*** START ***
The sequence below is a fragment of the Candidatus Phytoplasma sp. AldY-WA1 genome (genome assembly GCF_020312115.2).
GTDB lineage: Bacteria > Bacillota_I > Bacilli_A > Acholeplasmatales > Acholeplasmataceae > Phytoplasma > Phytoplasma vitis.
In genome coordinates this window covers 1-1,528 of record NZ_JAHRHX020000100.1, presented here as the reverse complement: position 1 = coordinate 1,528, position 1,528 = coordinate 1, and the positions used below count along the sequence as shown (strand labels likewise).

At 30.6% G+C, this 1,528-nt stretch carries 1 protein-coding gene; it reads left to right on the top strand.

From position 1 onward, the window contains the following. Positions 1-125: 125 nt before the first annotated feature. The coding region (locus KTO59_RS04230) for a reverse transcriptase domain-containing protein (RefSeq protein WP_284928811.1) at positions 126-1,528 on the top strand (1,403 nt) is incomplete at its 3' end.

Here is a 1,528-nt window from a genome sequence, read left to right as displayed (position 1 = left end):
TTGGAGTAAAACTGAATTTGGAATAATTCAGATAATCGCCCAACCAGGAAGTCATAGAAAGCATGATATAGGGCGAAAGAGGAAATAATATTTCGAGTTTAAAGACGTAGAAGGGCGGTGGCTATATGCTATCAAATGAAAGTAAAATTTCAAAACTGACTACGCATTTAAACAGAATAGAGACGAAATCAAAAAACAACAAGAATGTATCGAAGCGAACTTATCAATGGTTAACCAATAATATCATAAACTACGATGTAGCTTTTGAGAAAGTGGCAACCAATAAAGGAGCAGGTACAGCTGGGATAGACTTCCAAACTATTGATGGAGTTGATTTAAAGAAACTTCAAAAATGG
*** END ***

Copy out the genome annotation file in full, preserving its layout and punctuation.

The sequence below is a fragment of the Candidatus Phytoplasma sp. AldY-WA1 genome (genome assembly GCF_020312115.2).
GTDB lineage: Bacteria > Bacillota_I > Bacilli_A > Acholeplasmatales > Acholeplasmataceae > Phytoplasma > Phytoplasma vitis.
In genome coordinates this window covers 1-1,528 of record NZ_JAHRHX020000100.1, presented here as the reverse complement: position 1 = coordinate 1,528, position 1,528 = coordinate 1, and the positions used below count along the sequence as shown (strand labels likewise).

At 30.6% G+C, this 1,528-nt stretch carries 1 protein-coding gene; it reads left to right on the top strand.

From position 1 onward, the window contains the following. Positions 1-125: 125 nt before the first annotated feature. The coding region (locus KTO59_RS04230) for a reverse transcriptase domain-containing protein (RefSeq protein WP_284928811.1) at positions 126-1,528 on the top strand (1,403 nt) is incomplete at its 3' end.

Here is a 1,528-nt window from a genome sequence, read left to right as displayed (position 1 = left end):
TTGGAGTAAAACTGAATTTGGAATAATTCAGATAATCGCCCAACCAGGAAGTCATAGAAAGCATGATATAGGGCGAAAGAGGAAATAATATTTCGAGTTTAAAGACGTAGAAGGGCGGTGGCTATATGCTATCAAATGAAAGTAAAATTTCAAAACTGACTACGCATTTAAACAGAATAGAGACGAAATCAAAAAACAACAAGAATGTATCGAAGCGAACTTATCAATGGTTAACCAATAATATCATAAACTACGATGTAGCTTTTGAGAAAGTGGCAACCAATAAAGGAGCAGGTACAGCTGGGATAGACTTCCAAACTATTGATGGAGTTGATTTAAAGAAACTTCAAAAATGG